An immaterial aesthetic in harmony with the music.
A mineral building with the appearance of a mound integrated into the Parc de la Villette, the Philharmonic offers innovative forms. Its shiny aluminum swirls around the central concert hall contrast with its matte envelope with elegant angles, covered with a pavement of birds in different shades of gray.
The Philharmonic has been designed as a real living space where artists and audiences meet. Many services are offered: two large rehearsal rooms, five rehearsal rooms per desk, ten work studios, a score library, ten dressing rooms, an educational center, a conference room, an exhibition space, and many food and beverage outlets.
An exceptional acoustic level.
Acoustics were a major concern, since the tolerated background noise for the large concert hall corresponds to NR10, i.e. 15 dB(A), the noise of a snowflake falling on snow. This strong constraint required a particularly innovative design of the aeraulic innervation, because of the importance of the distributed flows and the will to completely hide the technical installations.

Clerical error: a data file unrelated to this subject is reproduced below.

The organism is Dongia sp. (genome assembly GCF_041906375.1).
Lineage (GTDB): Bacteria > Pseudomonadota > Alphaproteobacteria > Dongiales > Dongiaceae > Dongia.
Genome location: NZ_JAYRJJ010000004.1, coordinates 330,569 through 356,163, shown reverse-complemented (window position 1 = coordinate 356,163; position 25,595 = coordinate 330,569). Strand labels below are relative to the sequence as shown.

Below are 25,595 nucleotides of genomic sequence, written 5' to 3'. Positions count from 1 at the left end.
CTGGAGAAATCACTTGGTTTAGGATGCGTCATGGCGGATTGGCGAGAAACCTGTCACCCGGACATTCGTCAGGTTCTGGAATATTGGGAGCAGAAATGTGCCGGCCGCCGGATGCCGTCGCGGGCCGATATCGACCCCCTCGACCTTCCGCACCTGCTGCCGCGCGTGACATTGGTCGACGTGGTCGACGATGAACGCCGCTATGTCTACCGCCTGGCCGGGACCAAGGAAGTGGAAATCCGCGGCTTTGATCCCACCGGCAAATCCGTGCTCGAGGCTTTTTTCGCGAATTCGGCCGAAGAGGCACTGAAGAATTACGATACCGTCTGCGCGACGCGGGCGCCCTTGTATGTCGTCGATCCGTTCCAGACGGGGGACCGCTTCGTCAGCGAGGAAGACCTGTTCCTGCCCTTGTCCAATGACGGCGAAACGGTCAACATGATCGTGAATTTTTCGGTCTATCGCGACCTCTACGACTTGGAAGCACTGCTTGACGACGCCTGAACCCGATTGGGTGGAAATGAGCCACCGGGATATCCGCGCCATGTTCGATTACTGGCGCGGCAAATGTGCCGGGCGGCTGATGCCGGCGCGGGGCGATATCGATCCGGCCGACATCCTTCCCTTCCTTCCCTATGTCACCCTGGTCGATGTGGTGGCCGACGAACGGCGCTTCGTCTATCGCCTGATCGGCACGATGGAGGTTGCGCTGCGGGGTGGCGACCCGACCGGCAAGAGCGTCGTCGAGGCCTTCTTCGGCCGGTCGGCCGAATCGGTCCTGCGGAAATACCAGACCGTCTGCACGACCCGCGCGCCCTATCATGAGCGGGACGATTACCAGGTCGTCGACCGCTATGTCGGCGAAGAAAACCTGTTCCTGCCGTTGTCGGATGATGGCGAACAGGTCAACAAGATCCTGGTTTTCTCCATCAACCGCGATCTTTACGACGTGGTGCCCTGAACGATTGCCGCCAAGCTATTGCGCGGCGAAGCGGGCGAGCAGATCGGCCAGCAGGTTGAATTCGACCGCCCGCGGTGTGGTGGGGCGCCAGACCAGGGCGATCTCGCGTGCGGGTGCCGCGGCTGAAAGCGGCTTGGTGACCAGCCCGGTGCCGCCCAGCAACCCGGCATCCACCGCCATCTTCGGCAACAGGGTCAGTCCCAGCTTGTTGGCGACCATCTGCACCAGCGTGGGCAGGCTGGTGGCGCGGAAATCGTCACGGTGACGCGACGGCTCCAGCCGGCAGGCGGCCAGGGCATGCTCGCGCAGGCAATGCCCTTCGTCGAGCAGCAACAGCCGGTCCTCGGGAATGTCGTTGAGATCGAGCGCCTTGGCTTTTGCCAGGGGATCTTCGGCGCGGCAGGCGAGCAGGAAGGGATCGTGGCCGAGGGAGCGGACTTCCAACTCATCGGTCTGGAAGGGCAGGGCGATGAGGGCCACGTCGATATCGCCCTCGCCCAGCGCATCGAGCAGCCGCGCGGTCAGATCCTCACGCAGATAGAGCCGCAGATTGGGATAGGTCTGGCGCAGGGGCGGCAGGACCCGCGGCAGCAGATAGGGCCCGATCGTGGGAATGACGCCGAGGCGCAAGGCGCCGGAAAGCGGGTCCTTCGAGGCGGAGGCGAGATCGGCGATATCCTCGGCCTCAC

Another acoustic challenge was to isolate the hall from surrounding noise, as the Philharmonic is located near the ring road and the Zénith. The concept implemented is that of the "box within the box", thanks to the disassociation of the walls and the installation of a double roof.
Scenography and modularity.
Because the Philharmonic's programming is not limited to classical ensembles, it was necessary to make the large auditorium as flexible as possible, both in terms of scenography, acoustics and technique.
The auditorium differs from frontal models, known as "shoeboxes", and favors enveloping the stage with the audience, on the model of the Berlin Philharmonic, in order to reinforce the feeling of intimacy between the performers and their audience.
With this enveloping structure, the distance between the conductor and the farthest listener is no more than 32 meters. To ensure good acoustic performance, the total volume of the hall does not exceed 30,000 m3, which gives the sound field time to develop and provides a reverberation that is particularly valuable for symphony concerts.